The Intern (2015) – directed by Nancy Meyers

I compare this film to Italian cooking – you use fresh pasta, fresh tomatoes, fresh herbs and top it with aged parmesan – that is the essence of “The Intern.” A young energetic woman takes a new idea and develops it into a successful clothing business. Her meteoric rise is not without its emotional toll on her, her staff and her family. A co-founder and friend suggests – after he reads about it in an online article – taking on some senior interns; people who have years of business experience that might pass on some of their knowledge to the staff. Jules Ostin (Anne Hathaway) rubber stamps the idea, puts it on the back burner and forgets about it when an elder man shows up one day and surprises her. The business partner assigns intern Ben Whittaker (Robert DeNiro) to work with the company’s CEO, Ostin. She finds him “too observant” and is ready to fire him when it slowly dawns on everyone how valuable – within a short span of time – Ben becomes to the organization.

The film opens with a narrative driven by a DeNiro voice-over. Recently widowed, Ben Whittaker uses his million-plus air miles he’s accumulated to travel and see the world. “I always end up coming home to an empty house…” he states at the beginning of the movie. On a Brooklyn street one day, he comes across a flyer about a company wanting to hire senior interns. Ben follows the directions, makes a video and sends it in. Of all the candidates, his is considered strongest by the hiring staff because of his sincere nature. Though ignorant of most modern social media (the one part of the film I thought to be the weakest plot point), Ben gradually fits in and affects the lives of those with whom he interacts.

With an audience of aging baby-boomers surrounding me, I found Ben Whittaker an easy hero in an age that no longer has respect for itself, let alone each other. In discarding so much of the past, the millennials have also thrown dignity and self-respect out with the baby’s bathwater. Our young society thinks nothing of belittling one another for one-upmanship. They’ve become cowards, hiding behind cells phones, and believe the only way to communicate is via social media. One of the most poignant things Ben points out early is direct communication. One of his fellow staffers wants to impress a woman in the office. “I’ve texted her, liked her, tweeted her… I even sent her the most awesome email full of emoticons! She just ignores them!” Ben asks, “Have you spoken to her?” At once, we see the apparent weaknesses in the overly medicated, heavily cell-phone subdued generation. Ben’s willingness to be that listener makes him more valuable than those too willing to blurt out numerous opinions for self-importance.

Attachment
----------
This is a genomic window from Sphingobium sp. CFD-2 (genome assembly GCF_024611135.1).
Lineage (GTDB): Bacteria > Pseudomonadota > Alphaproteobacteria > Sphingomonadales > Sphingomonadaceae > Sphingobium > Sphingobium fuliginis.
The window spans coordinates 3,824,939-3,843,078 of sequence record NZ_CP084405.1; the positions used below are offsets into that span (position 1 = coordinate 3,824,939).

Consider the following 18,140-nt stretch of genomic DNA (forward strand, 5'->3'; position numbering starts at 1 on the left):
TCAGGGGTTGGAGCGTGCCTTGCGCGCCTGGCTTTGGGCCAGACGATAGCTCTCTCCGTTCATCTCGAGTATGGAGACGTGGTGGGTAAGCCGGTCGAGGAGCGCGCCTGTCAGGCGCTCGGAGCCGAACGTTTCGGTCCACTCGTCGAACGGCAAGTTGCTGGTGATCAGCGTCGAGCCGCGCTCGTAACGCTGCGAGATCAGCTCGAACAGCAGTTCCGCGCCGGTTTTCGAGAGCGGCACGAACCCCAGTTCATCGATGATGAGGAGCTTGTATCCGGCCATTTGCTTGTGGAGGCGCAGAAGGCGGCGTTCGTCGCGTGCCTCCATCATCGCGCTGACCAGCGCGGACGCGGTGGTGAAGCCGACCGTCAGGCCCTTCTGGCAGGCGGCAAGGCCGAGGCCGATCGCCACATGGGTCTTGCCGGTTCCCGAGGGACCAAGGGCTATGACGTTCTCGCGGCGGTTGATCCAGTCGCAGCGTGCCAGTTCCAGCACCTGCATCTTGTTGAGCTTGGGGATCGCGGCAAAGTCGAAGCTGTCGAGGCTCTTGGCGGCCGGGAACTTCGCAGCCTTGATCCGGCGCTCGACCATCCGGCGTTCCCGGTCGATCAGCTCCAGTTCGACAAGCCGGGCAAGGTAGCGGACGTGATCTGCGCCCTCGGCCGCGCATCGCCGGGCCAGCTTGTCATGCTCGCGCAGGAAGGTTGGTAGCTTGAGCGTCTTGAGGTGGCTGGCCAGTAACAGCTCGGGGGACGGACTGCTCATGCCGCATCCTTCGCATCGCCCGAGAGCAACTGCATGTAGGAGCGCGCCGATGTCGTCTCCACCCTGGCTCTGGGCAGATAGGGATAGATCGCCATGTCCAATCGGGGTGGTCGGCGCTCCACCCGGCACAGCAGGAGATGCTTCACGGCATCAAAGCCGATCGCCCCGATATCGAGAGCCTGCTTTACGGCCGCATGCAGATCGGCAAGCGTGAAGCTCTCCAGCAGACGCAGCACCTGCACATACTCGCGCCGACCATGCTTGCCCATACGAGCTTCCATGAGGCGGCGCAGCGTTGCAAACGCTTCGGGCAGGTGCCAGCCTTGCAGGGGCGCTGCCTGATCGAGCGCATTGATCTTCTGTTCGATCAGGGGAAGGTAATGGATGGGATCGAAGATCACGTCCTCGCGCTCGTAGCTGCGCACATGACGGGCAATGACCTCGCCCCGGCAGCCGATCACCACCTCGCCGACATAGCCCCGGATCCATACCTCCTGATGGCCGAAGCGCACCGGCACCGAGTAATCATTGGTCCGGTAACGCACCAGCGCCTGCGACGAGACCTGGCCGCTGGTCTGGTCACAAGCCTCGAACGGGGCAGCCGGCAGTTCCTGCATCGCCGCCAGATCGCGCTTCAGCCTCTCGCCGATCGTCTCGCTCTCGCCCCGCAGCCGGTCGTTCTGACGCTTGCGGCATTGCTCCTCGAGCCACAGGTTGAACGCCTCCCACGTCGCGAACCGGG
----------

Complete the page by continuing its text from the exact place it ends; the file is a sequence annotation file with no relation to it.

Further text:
While Hathaway plods along as the neurotic over-worked CEO, Rene Russo walks onto the scene as the company therapist. As if someone opened a window, letting in floral scented spring air, this actress – with such great screen presence – infuses great comic relief into what could become a sophomoric lesson, bogged down with too much pontification. DeNiro’s character skates a fine line between avuncular and platonic. Yet as the film builds, he shines with panache and demonstrates how a great actor can demonstrate the most profound thoughts from just a change in his expression. DeNiro is my generation’s greatest actor – whether he’s doing comedy, empathy, or Sympatico. In several scenes, DeNiro is so good at self-expression, he manages to communicate everything we need to know from his changing face. Meyers direction here – or so it seems on the surface – is to let DeNiro be real with no dialogue and no music. The result is a brilliant performance. You can’t help falling in love with him.

Fun light fare for the baby-boomers out there who think that all we have left is a golf cart in Florida; “The Intern” demonstrates that Nancy Meyers can use her great skill, as both a writer and a director to convey the importance of growing old with style and grace. For being a Monday matinee, they packed the house. When the lights came up – I saw smiles on all of their faces. While Hathaway is a competent actor and the rest of the young cast did well; it was Rene Russo and Robert DeNiro who steal the show and indicate once and for all – we are the shining generation.